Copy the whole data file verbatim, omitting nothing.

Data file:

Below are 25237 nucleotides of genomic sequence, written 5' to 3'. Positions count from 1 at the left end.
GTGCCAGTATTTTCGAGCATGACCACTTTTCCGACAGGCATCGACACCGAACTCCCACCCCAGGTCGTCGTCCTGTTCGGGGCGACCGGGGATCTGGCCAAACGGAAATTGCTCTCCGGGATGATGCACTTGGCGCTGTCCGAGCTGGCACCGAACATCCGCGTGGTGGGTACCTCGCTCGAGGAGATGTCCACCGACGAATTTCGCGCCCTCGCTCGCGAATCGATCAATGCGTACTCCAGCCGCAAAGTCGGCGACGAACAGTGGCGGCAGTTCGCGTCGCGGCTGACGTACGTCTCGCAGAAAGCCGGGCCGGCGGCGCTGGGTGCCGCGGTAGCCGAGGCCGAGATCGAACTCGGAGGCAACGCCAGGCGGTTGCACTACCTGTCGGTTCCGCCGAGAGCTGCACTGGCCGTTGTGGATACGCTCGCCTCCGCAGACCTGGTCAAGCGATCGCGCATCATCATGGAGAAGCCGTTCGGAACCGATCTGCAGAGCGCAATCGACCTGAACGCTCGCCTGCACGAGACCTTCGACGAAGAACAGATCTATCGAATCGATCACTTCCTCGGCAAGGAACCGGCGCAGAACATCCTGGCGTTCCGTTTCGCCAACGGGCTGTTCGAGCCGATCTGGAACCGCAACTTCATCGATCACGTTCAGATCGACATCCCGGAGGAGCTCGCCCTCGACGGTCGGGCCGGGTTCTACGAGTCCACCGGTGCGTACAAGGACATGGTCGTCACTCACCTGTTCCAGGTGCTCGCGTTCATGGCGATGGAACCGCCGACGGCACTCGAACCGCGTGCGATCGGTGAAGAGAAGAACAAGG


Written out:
Below are 25237 nucleotides of genomic sequence, written 5' to 3'. Positions count from 1 at the left end.
GTGCCAGTATTTTCGAGCATGACCACTTTTCCGACAGGCATCGACACCGAACTCCCACCCCAGGTCGTCGTCCTGTTCGGGGCGACCGGGGATCTGGCCAAACGGAAATTGCTCTCCGGGATGATGCACTTGGCGCTGTCCGAGCTGGCACCGAACATCCGCGTGGTGGGTACCTCGCTCGAGGAGATGTCCACCGACGAATTTCGCGCCCTCGCTCGCGAATCGATCAATGCGTACTCCAGCCGCAAAGTCGGCGACGAACAGTGGCGGCAGTTCGCGTCGCGGCTGACGTACGTCTCGCAGAAAGCCGGGCCGGCGGCGCTGGGTGCCGCGGTAGCCGAGGCCGAGATCGAACTCGGAGGCAACGCCAGGCGGTTGCACTACCTGTCGGTTCCGCCGAGAGCTGCACTGGCCGTTGTGGATACGCTCGCCTCCGCAGACCTGGTCAAGCGATCGCGCATCATCATGGAGAAGCCGTTCGGAACCGATCTGCAGAGCGCAATCGACCTGAACGCTCGCCTGCACGAGACCTTCGACGAAGAACAGATCTATCGAATCGATCACTTCCTCGGCAAGGAACCGGCGCAGAACATCCTGGCGTTCCGTTTCGCCAACGGGCTGTTCGAGCCGATCTGGAACCGCAACTTCATCGATCACGTTCAGATCGACATCCCGGAGGAGCTCGCCCTCGACGGTCGGGCCGGGTTCTACGAGTCCACCGGTGCGTACAAGGACATGGTCGTCACTCACCTGTTCCAGGTGCTCGCGTTCATGGCGATGGAACCGCCGACGGCACTCGAACCGCGTGCGATCGGTGAAGAGAAGAACAAGG